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Falsini, N.; Ubaldini, A.; Cicconi, F.; Rizzo, A.; Vinattieri, A.; Bruzzi, M. Halide Perovskites Films for Ionizing Radiation Detection. Encyclopedia. Available online: https://encyclopedia.pub/entry/45300 (accessed on 14 April 2024).
Falsini N, Ubaldini A, Cicconi F, Rizzo A, Vinattieri A, Bruzzi M. Halide Perovskites Films for Ionizing Radiation Detection. Encyclopedia. Available at: https://encyclopedia.pub/entry/45300. Accessed April 14, 2024.
Falsini, Naomi, Alberto Ubaldini, Flavio Cicconi, Antonietta Rizzo, Anna Vinattieri, Mara Bruzzi. "Halide Perovskites Films for Ionizing Radiation Detection" Encyclopedia, https://encyclopedia.pub/entry/45300 (accessed April 14, 2024).
Falsini, N., Ubaldini, A., Cicconi, F., Rizzo, A., Vinattieri, A., & Bruzzi, M. (2023, June 07). Halide Perovskites Films for Ionizing Radiation Detection. In Encyclopedia. https://encyclopedia.pub/entry/45300
Falsini, Naomi, et al. "Halide Perovskites Films for Ionizing Radiation Detection." Encyclopedia. Web. 07 June, 2023.
Halide Perovskites Films for Ionizing Radiation Detection
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Halide perovskites are a novel class of semiconductors that have attracted great interest due to their peculiar properties of interest for optoelectronics. In fact, their use ranges from the field of sensors and light emitters to ionizing radiation detectors. Since 2015, ionizing radiation detectors exploiting perovskite films as active media have been developed. 

halide perovskite solid-state detectors films

1. Introduction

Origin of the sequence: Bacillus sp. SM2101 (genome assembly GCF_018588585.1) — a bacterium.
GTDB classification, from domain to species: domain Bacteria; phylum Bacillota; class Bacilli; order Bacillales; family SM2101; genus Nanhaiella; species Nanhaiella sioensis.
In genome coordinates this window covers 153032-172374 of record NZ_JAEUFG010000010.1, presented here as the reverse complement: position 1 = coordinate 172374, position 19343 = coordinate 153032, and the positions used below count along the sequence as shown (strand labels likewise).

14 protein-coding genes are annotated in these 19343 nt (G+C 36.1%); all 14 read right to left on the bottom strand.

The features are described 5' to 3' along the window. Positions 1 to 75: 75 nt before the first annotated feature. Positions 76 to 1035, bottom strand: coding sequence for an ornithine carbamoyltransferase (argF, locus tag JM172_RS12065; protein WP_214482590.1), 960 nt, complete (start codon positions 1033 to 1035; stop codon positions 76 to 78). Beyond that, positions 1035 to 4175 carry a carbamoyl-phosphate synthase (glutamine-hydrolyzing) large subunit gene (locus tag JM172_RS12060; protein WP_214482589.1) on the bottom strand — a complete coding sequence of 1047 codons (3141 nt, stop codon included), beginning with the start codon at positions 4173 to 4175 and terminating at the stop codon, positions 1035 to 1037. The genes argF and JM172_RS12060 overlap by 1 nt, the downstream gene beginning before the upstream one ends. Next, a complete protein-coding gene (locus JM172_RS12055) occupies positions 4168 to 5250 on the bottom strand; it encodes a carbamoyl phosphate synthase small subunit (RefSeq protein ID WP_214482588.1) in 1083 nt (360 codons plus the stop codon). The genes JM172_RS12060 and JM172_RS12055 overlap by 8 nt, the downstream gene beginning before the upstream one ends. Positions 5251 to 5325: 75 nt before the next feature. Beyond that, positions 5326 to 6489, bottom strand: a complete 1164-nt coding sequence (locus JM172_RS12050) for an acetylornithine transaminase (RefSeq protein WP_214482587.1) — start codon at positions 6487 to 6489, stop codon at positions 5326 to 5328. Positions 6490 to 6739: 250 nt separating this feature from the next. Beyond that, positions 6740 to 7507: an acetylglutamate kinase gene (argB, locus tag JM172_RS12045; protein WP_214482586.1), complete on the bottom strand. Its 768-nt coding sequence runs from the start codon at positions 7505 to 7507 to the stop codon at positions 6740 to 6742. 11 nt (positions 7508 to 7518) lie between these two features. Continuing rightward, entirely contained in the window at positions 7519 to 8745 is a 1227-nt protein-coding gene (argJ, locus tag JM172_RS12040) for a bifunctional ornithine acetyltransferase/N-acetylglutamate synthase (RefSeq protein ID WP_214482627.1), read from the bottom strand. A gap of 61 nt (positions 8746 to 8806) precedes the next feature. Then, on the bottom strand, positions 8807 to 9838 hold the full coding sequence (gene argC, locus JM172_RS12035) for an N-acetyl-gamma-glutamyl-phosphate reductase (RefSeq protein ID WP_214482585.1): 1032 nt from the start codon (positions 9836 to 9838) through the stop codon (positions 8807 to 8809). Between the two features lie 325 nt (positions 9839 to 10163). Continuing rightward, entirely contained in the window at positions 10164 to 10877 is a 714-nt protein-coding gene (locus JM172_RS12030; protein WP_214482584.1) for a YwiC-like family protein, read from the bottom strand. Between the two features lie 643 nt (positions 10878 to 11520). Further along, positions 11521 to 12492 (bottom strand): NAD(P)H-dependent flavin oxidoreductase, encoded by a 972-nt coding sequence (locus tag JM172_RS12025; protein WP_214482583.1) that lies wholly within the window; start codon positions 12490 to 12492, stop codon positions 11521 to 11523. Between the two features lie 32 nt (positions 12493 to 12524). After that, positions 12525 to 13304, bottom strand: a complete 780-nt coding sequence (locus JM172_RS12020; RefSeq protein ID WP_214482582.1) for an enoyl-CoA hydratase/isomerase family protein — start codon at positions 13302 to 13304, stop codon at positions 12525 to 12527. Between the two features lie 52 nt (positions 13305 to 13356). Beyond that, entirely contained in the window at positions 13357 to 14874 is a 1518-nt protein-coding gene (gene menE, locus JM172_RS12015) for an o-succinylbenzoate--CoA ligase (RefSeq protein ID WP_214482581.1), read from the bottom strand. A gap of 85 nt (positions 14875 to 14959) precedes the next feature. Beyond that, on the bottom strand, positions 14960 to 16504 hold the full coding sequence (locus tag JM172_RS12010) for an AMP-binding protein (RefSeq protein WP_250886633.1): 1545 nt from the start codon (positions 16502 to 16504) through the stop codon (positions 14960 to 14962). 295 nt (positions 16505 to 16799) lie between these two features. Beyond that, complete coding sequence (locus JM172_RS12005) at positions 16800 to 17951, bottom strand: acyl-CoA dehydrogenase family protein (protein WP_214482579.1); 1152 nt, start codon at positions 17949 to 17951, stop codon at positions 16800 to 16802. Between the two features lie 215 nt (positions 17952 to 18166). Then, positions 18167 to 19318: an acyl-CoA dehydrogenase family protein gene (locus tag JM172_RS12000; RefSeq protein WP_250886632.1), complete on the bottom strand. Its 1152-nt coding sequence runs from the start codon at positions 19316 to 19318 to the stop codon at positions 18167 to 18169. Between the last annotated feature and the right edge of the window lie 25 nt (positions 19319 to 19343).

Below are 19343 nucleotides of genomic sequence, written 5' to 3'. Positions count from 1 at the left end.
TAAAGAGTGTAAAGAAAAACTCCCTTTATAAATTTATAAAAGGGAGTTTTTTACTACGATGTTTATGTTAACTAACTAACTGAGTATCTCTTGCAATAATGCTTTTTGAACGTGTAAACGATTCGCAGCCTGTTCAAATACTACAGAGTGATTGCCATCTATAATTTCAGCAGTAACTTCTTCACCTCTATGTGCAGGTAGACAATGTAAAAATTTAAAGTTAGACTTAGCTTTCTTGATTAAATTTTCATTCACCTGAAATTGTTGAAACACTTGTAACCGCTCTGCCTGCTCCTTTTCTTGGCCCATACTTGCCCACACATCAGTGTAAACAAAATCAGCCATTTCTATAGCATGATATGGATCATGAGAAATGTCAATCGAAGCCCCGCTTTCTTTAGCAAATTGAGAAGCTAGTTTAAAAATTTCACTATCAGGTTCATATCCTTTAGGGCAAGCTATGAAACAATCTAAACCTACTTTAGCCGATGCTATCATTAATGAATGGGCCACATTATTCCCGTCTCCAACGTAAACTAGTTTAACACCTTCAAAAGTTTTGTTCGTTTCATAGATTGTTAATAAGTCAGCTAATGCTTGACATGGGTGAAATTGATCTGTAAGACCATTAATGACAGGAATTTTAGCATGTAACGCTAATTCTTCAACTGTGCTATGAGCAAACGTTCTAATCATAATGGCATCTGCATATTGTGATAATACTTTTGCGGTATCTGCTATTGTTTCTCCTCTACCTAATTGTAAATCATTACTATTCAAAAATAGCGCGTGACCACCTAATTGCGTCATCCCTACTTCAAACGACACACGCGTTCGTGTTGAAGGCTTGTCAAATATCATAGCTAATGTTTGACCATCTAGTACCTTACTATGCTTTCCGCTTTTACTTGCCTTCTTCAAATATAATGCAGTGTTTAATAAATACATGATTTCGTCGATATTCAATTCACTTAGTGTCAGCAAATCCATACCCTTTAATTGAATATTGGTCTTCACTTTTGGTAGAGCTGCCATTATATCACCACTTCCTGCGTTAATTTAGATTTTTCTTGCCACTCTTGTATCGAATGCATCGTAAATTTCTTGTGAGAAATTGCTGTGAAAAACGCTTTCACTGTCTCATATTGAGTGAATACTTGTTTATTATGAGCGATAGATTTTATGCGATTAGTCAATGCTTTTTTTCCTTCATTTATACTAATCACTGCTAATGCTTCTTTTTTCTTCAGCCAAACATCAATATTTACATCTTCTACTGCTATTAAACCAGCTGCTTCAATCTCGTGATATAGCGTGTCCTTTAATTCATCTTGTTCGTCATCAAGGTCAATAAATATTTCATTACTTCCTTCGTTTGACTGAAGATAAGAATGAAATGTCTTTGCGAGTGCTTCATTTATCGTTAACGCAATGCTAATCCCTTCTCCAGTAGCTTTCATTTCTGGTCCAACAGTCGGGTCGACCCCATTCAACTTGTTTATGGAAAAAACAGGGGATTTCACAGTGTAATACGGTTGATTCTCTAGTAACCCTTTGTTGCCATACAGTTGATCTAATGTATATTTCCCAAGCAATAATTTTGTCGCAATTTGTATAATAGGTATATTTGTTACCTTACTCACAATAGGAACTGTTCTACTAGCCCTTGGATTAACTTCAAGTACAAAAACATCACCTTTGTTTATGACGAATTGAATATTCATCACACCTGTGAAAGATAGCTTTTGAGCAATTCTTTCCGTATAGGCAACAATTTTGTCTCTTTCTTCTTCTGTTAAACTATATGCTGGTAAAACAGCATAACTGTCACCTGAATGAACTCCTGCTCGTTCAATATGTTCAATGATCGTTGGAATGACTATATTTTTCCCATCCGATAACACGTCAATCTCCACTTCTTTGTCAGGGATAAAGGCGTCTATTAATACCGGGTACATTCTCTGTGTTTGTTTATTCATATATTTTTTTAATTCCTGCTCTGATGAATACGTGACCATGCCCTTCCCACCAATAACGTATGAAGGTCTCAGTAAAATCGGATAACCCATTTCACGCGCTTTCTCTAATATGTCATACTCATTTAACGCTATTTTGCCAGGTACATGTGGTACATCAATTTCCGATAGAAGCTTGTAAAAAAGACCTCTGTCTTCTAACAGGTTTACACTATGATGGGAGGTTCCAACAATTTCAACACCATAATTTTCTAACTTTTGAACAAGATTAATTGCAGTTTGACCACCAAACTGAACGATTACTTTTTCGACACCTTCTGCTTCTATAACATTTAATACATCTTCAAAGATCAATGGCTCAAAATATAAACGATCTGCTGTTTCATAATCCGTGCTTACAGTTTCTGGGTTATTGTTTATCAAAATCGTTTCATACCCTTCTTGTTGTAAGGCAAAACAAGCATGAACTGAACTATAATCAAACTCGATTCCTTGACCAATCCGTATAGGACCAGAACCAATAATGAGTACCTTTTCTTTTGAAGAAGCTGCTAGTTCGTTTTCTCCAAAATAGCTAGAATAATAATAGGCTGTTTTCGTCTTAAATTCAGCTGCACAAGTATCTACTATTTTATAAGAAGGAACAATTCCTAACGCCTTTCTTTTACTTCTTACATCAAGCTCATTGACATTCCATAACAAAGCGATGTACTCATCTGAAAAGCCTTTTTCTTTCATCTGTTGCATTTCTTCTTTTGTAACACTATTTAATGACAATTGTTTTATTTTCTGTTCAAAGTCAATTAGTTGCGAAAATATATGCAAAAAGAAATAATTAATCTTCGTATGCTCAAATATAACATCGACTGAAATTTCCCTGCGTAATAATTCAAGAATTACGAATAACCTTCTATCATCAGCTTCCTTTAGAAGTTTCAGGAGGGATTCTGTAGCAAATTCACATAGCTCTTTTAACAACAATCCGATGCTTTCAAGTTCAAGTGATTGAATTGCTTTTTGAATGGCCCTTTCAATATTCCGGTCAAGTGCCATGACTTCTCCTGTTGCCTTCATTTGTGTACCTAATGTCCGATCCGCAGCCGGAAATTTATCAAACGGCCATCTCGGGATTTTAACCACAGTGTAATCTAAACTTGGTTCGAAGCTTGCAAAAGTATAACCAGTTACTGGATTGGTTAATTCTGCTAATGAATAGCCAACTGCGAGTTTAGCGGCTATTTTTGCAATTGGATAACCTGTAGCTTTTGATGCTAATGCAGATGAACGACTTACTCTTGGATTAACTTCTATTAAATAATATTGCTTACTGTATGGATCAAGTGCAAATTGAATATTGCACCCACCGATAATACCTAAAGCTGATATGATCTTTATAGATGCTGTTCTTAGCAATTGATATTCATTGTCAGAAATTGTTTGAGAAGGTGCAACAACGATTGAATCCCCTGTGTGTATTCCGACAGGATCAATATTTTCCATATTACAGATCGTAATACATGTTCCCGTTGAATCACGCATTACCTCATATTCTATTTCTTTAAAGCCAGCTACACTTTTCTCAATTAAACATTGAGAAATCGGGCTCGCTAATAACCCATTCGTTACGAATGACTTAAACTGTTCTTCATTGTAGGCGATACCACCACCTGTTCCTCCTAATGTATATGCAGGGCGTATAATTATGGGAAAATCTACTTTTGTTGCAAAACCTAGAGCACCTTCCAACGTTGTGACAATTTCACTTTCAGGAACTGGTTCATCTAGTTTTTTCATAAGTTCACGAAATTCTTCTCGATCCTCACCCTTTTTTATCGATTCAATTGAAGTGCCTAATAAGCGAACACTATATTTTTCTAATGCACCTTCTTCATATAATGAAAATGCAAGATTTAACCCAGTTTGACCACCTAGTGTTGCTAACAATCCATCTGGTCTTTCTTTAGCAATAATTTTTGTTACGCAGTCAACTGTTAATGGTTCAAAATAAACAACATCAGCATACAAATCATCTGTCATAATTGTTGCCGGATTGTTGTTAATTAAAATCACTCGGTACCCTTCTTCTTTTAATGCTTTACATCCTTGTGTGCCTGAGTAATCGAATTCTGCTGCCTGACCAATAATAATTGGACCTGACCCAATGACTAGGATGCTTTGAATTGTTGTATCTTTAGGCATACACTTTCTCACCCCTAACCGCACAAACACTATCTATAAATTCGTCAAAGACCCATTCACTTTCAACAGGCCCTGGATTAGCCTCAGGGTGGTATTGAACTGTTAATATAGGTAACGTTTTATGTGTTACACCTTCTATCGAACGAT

Ionizing radiation refers to charged (α and β particles, and protons) and uncharged (neutrons) particles or electromagnetic radiation (X-rays and γ-rays) that have enough energy to ionize atoms or molecules by detaching electrons from them. Cosmic rays are also ionizing radiation. They are not a single class of particles, but a large group that contains, in addition to these, others not belonging to ordinary matter, such as muons or pions. However, cosmic rays will not be considered in this review. Neutrons are indirect ionizing radiation because they do not interact directly with electronic shells, but rather with atomic nuclei. However, several ionizing radiations are generated by these interactions so that matter ionization occurs via intermediate particles. In Figure 1 the most common ionizing particles are shown. Alpha particles or alpha rays are helium nuclei that have a big charge and mass. Therefore, they have a small capacity to penetrate matter and, for this reason, they mainly create many localized defects. Beta particles are electrons (β-) or positrons (β+) emitted by radioactive nucleides. They are about 7300 times lighter than the alpha particle, and therefore have a greater ability to penetrate matter. Along their path, they can generate γ and X-rays. High-energy photons (γ-rays and X-rays) have zero mass and therefore large penetration ability. Along their path in a material they can generate secondary particles and other lower energy photons. Protons belong to an intermediate case between alpha and beta particles, i.e., their mass is about four times smaller than that of alpha particles and therefore their penetration capacity is larger than that of alpha particles. They can generate secondary particles themselves. Neutrons differ from protons, although they have similar masses, because they have no electric charge and for this reason they have high penetration capacity, depending on their own energy. It is worth keeping in mind that four classes of neutrons are commonly classified based on their initial energy Ei: thermal (Ei < 0.025 eV), epithermal (Ei 0.025 eV–100 keV), fast (Ei 100 keV–20 MeV), and high energy (Ei> 20 MeV).